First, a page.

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Kindle Report by Mattlater


									                                                                                  Appendix B

Kindle Report
By Mark Canada

I was very impressed by the Kindle, which seems to serve its purpose almost perfectly. I
would be inclined to conduct some of my literary research on Kindle books and would
consider assigning reading on Kindles if the UNCP bookstore had a system in place for
them. Here are some specific observations:

Slim and just large enough to make for easy reading, as well as input by typing, the Kindle is
just the right size. As an English professor and active researcher, I read a lot and like to take
more than one book with me when I travel; the Kindle would allow me to take several books
on a train, plane, or car trip without having to add much bulk to my luggage or take up a lot
of room in the car. It would fit easily in a computer bag or a backpack.

The text on the Kindle is easy to read, and the buttons make it easy to turn pages. Because
the design is intuitive, I rarely needed to consult the instructions. I thought there would be a
way to illuminate the text so that I could read in low light, but I could not find any light or
any information about a light in the instructions. Such a feature would seem such a natural
addition that I am afraid that I overlooked it. If indeed the Kindle lacks this feature, I would
strongly recommend adding it.

The Kindle has some useful features, especially for careful readers. The built-in dictionary
provides easy access to full dictionary entries for unfamiliar words—something that might
increase my students’ reading comprehension and expand their vocabularies. The search
feature is also useful and easy to use. As a researcher, I could use this feature to locate every
reference that a novelist made to key words, or I could easily return to a passage if I
remembered only a word or phrase, but not the page number. I especially appreciate the
ability to mark the text, a great tool for researchers, teachers, and students. If I were using
the Kindle to store novels I had assigned to students, I could easily mark and annotate key
passages and then refer to key passages and my own annotations during class discussions.
With the aid of a projector, I could even guide students through the text as it appears on my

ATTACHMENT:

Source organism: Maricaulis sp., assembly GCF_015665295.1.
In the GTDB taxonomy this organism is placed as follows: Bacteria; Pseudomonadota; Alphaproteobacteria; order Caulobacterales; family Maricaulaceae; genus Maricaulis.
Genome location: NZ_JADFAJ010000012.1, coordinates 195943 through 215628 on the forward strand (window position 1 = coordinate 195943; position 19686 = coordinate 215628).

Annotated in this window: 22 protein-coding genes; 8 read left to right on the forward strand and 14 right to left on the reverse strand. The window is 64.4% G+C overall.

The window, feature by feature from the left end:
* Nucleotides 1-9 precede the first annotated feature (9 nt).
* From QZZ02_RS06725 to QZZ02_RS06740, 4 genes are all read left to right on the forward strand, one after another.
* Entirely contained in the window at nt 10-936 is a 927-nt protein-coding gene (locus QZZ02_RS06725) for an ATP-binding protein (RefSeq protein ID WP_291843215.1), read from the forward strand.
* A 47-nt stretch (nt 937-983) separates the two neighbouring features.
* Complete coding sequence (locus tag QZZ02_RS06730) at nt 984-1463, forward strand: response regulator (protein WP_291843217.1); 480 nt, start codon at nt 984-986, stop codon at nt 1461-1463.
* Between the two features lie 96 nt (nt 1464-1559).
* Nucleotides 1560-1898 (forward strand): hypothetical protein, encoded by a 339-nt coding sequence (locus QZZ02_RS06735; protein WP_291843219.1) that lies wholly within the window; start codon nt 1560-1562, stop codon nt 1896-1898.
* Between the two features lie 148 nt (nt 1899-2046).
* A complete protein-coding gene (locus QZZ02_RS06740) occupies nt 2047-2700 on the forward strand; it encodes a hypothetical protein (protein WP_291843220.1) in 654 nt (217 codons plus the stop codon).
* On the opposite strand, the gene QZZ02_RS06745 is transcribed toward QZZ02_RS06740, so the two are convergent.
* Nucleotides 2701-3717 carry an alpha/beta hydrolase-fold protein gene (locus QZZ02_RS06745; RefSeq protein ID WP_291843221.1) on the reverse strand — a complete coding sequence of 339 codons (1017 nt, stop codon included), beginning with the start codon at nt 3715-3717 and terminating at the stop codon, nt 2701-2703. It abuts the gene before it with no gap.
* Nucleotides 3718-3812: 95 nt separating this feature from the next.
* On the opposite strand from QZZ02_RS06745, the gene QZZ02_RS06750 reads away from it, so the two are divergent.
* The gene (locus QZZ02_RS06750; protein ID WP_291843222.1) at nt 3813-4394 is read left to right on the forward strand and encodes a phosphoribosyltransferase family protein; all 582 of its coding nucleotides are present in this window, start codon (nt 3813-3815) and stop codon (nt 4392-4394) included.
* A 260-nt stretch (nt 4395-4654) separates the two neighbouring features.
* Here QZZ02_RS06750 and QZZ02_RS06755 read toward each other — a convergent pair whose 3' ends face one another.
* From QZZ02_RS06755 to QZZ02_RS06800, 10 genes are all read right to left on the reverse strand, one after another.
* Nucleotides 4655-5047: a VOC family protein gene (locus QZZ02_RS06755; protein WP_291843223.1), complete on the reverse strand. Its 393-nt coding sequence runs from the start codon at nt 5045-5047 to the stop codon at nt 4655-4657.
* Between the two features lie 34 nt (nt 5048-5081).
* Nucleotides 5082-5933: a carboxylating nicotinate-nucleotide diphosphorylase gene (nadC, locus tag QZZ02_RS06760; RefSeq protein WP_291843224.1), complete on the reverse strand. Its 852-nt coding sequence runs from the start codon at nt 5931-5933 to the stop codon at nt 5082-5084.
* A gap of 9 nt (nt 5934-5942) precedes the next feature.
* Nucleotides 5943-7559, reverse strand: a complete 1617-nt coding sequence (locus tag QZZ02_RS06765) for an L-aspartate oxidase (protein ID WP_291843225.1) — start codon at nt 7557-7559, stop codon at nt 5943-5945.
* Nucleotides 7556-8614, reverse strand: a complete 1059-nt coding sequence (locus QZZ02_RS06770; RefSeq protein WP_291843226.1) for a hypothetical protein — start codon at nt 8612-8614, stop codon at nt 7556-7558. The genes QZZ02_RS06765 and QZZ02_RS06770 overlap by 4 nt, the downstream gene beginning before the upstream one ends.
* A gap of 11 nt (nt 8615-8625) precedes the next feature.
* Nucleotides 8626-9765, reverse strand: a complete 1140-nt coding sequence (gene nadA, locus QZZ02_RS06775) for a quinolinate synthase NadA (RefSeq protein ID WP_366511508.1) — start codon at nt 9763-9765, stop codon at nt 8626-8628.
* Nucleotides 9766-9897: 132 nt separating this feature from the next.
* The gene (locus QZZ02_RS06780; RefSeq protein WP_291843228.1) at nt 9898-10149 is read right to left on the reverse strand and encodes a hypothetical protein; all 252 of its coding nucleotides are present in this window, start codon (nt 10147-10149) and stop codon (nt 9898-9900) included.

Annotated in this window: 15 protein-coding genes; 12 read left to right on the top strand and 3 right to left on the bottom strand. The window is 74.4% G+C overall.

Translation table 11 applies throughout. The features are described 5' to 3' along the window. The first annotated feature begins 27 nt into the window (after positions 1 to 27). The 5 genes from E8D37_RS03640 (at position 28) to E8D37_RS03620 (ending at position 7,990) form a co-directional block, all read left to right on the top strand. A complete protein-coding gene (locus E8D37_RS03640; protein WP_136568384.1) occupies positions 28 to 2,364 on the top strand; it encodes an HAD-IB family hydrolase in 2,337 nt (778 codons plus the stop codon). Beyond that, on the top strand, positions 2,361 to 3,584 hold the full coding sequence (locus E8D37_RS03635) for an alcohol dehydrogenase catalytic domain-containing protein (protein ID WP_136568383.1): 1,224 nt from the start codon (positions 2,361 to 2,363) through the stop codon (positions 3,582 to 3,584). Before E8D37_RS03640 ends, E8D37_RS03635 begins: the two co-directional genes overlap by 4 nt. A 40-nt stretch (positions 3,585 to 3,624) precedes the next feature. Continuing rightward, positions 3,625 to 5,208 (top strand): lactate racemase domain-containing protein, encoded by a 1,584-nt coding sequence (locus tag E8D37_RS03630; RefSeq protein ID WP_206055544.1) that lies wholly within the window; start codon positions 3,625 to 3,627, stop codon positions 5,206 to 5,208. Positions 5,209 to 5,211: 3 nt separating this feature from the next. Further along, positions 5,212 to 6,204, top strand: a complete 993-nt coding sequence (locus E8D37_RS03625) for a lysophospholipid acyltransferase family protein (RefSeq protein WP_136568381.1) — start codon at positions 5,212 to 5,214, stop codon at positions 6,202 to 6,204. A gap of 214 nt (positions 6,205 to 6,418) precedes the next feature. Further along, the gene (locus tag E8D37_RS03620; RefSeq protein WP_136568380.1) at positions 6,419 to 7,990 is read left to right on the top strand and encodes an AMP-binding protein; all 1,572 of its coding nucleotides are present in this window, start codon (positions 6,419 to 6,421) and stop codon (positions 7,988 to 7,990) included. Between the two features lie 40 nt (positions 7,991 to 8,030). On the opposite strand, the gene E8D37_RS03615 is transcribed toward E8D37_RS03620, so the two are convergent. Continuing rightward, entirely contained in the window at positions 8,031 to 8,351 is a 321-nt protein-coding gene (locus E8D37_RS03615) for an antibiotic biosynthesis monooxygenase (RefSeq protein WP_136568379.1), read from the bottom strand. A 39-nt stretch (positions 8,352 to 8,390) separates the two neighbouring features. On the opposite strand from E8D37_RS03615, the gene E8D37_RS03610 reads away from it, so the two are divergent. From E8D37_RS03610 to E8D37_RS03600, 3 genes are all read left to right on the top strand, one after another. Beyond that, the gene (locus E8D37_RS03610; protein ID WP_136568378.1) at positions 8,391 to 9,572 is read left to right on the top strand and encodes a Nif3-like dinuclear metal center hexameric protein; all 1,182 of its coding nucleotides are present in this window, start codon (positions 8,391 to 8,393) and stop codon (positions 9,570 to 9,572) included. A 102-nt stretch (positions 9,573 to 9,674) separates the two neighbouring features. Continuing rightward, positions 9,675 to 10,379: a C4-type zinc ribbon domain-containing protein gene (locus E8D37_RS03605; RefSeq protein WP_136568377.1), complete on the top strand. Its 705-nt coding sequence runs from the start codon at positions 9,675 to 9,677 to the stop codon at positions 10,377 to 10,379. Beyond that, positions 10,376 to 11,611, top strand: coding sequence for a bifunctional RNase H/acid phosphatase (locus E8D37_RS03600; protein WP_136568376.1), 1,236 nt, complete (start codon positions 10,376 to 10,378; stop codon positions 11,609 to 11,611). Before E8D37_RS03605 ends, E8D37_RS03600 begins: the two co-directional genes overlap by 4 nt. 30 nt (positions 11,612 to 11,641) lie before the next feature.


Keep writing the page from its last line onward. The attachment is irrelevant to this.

Kindle. Finally, the “Text-to-Speech” feature is fantastic; I can imagine using it to listen to a
book on my Kindle while I am driving.

After I logged into Amazon on the Kindle, I easily downloaded a Kindle version of Henry
James’s novel The Reverberator; in fact, I was able to download it for free. Later, I went to
Amazon’s Web site on a laptop instead of a Kindle, and I found other works of literature, as
well as some biographies. Of course, some works that would interest a scholar are not
available as Kindle books, but the selection of literature seems to be good, and the books are
very affordable. Most of the prices I saw are under $2, and some are free. Newer books,
such as Jeffrey Sachs’s The End of Poverty, are substantially more expensive. I might be
inclined to purchase hard copies of books or simply borrow them from a library if the price
of a Kindle version were more than five dollars.

Final Impression
I think the Kindle has potential as a text in the kinds of literature classes I teach--the
American Novel, for instance. Of course, I would want to be certain that the texts I hoped
to teach would be available as Kindle books before I went that direction. Judging from my
experience searching at the Kindle store, I sense that the Kindle books generally would be
quite a bit cheaper than traditional textbooks; however, if students have to pay $359 for a
Kindle, they would want to use it in more than just a few classes, and I don't know whether
Amazon offers enough of the right kinds of Kindle books that students would need in their
other classes.

If someone had to choose between requiring laptops and requiring Kindles, I think I would
require the laptops, which would give students access to countless literary texts, as well as
many other texts, while also serving them in other ways.

In short, I would endorse a limited use of Kindles. For example, if the university purchased
a number of Kindles and allowed students to check them out from the library, then we
might assign Kindle texts in courses such as the American Novel. I'm not ready to call for
requiring them for all students, however, unless we could be certain that the availability of
numerous texts--not only in literature, but in biology, psychology, history, and so on--would
make the move economical for students. Even then, the matter would merit more careful
consideration, especially by professors teaching in those disciplines.

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